BRUNSWICK COUNTY, NC (WWAY) — There’s a need for first responders across the country, including in the Cape Fear region, and FEMA is sending help.
In response to a resource request submitted to the Federal Emergency Management Agency (FEMA), North Carolina has received 25 Advanced Life Support ambulances each with a two-person crew of EMS providers. Two of those ambulances along with four paramedics were sent to Brunswick County.
County Director of Emergency Services Edward Conrow said the crew members arrived around 8:30 am on Tuesday morning. After a short briefing, they were stationed and sent out on calls just after 9:00 am.
“Two is definitely going to put a big dent in what we need, give us a little breathing room. More than that, we would definitely take more, but I think two is definitely going to work,” Conrow said.
The staff is coming from a medical transportation company out of Ohio that is contracted by FEMA. They are supposed to be here for 10 days, but Conrow said they will evaluate in a few days to see if their contracts can be renewed for longer.
Their service comes with no cost to the county. The crews brought their own ambulances and equipment, and their services are covered by federal funds.
Brunswick County Emergency Medical Services Deputy Director Lyle Johnston said emergency services have responded to about 18,000 calls so far this year. They’re on track to respond to about 24,000 calls total, making it their busiest year ever.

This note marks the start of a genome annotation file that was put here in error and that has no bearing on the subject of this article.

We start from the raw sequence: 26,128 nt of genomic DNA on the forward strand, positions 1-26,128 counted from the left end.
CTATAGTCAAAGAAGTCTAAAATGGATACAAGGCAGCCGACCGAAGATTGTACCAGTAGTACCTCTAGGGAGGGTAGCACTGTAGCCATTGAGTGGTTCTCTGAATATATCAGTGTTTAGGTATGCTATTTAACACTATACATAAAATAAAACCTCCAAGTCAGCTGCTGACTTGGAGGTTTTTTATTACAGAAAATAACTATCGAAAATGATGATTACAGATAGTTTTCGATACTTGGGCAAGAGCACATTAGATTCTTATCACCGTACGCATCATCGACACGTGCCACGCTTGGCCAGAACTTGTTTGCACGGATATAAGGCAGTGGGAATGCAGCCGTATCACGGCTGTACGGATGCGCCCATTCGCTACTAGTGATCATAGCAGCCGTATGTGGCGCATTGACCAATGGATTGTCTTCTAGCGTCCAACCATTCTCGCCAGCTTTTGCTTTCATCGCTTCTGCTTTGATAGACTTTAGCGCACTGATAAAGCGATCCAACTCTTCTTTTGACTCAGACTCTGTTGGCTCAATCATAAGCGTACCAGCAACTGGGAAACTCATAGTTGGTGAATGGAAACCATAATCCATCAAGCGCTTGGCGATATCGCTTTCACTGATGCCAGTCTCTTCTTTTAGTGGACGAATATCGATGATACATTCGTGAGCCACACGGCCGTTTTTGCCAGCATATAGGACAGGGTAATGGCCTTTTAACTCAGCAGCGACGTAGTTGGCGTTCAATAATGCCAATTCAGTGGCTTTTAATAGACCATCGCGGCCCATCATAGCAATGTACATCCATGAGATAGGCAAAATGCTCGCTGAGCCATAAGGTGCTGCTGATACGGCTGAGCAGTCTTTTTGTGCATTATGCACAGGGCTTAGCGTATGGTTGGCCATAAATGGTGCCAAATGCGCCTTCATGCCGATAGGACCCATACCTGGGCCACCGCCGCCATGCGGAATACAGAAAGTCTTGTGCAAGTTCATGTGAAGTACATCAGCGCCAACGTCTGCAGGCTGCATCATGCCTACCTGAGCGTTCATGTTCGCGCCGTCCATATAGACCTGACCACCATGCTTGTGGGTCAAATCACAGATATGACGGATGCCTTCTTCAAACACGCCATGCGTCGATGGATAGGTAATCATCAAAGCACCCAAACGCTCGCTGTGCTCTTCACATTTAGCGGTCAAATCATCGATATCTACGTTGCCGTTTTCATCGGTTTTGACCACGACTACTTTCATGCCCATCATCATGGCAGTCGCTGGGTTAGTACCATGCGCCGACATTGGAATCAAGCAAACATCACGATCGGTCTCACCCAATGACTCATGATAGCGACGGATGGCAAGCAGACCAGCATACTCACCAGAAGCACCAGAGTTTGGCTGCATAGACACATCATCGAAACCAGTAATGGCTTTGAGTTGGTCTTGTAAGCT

“This year, from 2020 to 2021 we’re looking at about a 14% increase [in call volume],” Johnston said. “Our folks are on the road from the time they come on duty to the time they get off duty, have very little time to write the reports that they have to write and do that kind of stuff. Sometimes little to no chance to get a meal break during their shift.”
While hospitals are busy with COVID-19 patients, Conrow said there are a few reasons for the influx of calls.
“A lot of it’s related to the growth Brunswick County has, it’s related to COVID-19 increased case counts again,” Conrow said. “It’s impacted also by the hospital systems being overwhelmed which are causing delays at the hospital.”
In the long run, Conrow said they are working to create more jobs to help address the growth the county is seeing.
Johnston reassures county residents that the level of care will remain the same.
“These folks that have come in to help are paramedic level providers like we are,” he said. “We’re going to make sure the citizens of Brunswick County are taken care of to the best of our ability and the quickest amount of time that we can.”
Conrow added they have struggled to keep emergency services fully staffed for several reasons, from the stress of the job to family and medical leave. The department is hiring and anyone interested in a career in Emergency Management can reach out to the staff with questions.